The brilliant and justly acclaimed film ‘The King’s Speech’, which deals with King George VI’s notorious stammer, will have made many of us secretly acknowledge our own dread of public speaking.
In the film, King George had no escape from public speaking and no deputy to whom he could delegate it. He had no choice but to face the nation; and, as war approached, the necessity for him to speak confidently was great.
The immense pressure to perform on the world stage is today a common experience for senior figures in politics and business. It is their duty to inspire an audience; and it is no longer just the spoken word, but the video as well, that so swiftly goes viral and exposes the speaker to criticism, ridicule and occasionally, well-earned praise. Whether it is a public speech or a key business presentation, we are all under more pressure to perform than ever, using a whole variety of media. The impression we create can inspire or disappoint a nation or win or lose business.
These high expectations for performance can only exacerbate our problems. We know that, when King George was relaxed with his family, he hardly stammered at all. It was the fear of stammering in public (and thus letting down his family, the nation and the institution of the monarchy) that made matters worse. It was only when Lionel Logue was able to distract him from worrying about the stammer that the King was able to perform at all. For instance, when the King got angry and flew at Logue, he would be perfectly fluent and barely stammer at all.
I have worked with many people who, when relaxed, communicate in a style and with the proficiency expected of those in senior positions in an organisation. When the pressure to perform is on, they worry that they will not meet expectations; and that’s when things start to deteriorate. Luckily, a stammer is rare; but how often have we heard the faltering voice, the evident lack of confidence manifested by ‘ums…’ and ‘ers…’ and lifeless intonation! Or recall the speaker pumped with excessive adrenalin and a desire to get it all over with as quickly as possible: the speaker begins, the voice speeds up and the pitch rises. As the firing squad sergeant replies when Captain Blackadder, playing for time, asks him to give the order to fire very slowly: “Sorry sir, bit of a gabbler me!”
So, if an aversion to public speaking is exacerbated by the expectation to perform, what then can our leaders do to ensure that they deliver their message with inspiration and sincerity?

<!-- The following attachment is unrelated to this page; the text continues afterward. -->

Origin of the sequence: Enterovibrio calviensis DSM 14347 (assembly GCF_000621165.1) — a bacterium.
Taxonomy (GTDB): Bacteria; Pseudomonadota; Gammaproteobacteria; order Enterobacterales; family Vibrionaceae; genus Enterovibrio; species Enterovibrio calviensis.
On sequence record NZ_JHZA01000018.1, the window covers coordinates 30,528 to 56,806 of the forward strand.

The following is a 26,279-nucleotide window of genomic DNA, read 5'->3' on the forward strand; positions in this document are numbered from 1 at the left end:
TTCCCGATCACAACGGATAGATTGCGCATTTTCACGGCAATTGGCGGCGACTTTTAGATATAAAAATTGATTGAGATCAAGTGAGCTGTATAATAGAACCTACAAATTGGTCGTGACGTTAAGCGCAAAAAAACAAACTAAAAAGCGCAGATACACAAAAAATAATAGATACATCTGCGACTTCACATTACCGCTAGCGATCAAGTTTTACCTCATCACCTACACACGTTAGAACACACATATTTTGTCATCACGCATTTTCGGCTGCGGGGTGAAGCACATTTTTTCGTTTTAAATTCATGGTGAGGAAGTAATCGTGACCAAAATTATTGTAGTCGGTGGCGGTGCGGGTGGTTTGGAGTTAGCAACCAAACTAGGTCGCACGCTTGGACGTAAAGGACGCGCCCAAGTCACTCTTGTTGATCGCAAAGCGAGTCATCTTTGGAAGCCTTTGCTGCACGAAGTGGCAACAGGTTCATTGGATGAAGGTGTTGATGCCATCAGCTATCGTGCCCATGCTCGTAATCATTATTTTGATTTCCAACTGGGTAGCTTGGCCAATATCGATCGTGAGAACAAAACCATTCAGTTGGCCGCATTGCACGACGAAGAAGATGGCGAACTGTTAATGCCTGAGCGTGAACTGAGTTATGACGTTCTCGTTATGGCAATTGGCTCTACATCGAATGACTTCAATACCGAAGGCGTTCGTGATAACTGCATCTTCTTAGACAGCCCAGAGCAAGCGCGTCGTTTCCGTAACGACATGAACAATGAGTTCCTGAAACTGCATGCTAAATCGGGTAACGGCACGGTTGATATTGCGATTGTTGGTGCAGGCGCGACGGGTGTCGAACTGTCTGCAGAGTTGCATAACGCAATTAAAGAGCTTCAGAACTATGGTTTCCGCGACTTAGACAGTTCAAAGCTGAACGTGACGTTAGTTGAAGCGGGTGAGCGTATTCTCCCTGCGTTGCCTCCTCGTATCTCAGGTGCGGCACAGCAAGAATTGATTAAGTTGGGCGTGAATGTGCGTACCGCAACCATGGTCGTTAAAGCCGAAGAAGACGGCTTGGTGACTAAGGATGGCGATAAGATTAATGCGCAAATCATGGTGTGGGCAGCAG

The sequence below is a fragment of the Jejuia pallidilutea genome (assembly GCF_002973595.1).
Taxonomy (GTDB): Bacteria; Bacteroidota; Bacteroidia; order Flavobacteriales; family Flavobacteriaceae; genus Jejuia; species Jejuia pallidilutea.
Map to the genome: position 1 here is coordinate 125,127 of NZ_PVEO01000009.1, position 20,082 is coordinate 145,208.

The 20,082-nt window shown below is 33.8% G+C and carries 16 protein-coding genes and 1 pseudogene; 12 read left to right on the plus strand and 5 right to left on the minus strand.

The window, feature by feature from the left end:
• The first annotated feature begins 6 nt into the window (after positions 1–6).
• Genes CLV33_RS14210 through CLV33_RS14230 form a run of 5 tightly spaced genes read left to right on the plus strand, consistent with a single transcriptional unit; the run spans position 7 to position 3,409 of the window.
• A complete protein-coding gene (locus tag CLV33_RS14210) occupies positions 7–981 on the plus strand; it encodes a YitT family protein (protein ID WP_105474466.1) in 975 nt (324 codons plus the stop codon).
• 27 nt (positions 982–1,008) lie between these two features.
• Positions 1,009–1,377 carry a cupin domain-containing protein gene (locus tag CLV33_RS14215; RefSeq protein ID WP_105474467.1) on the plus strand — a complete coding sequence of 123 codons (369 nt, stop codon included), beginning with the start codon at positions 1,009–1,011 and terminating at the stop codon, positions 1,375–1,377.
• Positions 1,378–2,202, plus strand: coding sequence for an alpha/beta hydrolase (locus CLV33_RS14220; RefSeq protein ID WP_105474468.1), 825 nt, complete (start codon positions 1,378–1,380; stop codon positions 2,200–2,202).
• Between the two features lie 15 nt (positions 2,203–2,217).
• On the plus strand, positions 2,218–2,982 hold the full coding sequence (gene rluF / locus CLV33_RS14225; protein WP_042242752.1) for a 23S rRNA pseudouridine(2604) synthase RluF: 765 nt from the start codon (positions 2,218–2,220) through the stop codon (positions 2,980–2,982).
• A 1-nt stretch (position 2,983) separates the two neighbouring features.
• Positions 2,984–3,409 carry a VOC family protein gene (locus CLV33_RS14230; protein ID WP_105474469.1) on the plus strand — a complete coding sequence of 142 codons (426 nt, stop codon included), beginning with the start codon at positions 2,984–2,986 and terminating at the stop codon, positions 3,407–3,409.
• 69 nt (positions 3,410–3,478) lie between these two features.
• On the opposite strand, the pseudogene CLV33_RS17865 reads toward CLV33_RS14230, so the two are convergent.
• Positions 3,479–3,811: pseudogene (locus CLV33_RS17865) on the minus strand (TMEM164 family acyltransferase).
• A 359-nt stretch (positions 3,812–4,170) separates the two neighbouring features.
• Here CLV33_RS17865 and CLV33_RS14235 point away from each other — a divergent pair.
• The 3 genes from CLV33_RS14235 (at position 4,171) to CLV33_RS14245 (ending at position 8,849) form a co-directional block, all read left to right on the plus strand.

Credibility is key
Many turn to the theatre for help and produce a fine, but artificial, performance. One of the Marx brothers said that what an audience really wants is sincerity; and, once you have learnt to act with sincerity, then you are home and dry. Alas, an audience can spot insincerity with ease; and once that happens, the speaker’s credibility soon vanishes. Others look for role models and copy them, or they change their personalities to conform to audience expectations. Once again, their performance is uninspiring and insincere. Indeed, some, such as President Barack Obama, do well in the early stages of their progress to prominence; but as the audience expectation rises, so the performance appears to diminish.
But, like King George, most of us communicate pretty well when we are relaxed and in our own conversational comfort zone. Our leaders, for instance, would not be where they are unless they communicated pretty well in most circumstances. The trick is to be able to identify what we are doing on those occasions when our performances are successful.
Take, for instance, just one aspect of natural style. All of us are brought up to think before we speak. Indeed, it is in those many brief moments of silence in conversation that our words form subconsciously – we don’t do a rehearsal – so that when we spit them out, they come out not only with the appropriate intonation for the occasion, and without the ‘ums’ and ‘ers’, but in a style that is unique to each of us.
We can build on these natural characteristics in order to enhance our effectiveness. This allows us, when the pressure is on and expectations are high, to come across as ourselves and create a positive, confident impression. Add to that the beneficial effects of an appropriate bit of adrenalin, as well as a little preparation, and we can impress ourselves by our own performance.
It can take concentration, practice and determination to ‘be yourself’ when the pressure is on; but, if that is where we maintain our focus and effort ‘on the day’, we will be less distracted by the fear of failure, a stammer or poor performance and we can meet and exceed the expectations of our audience.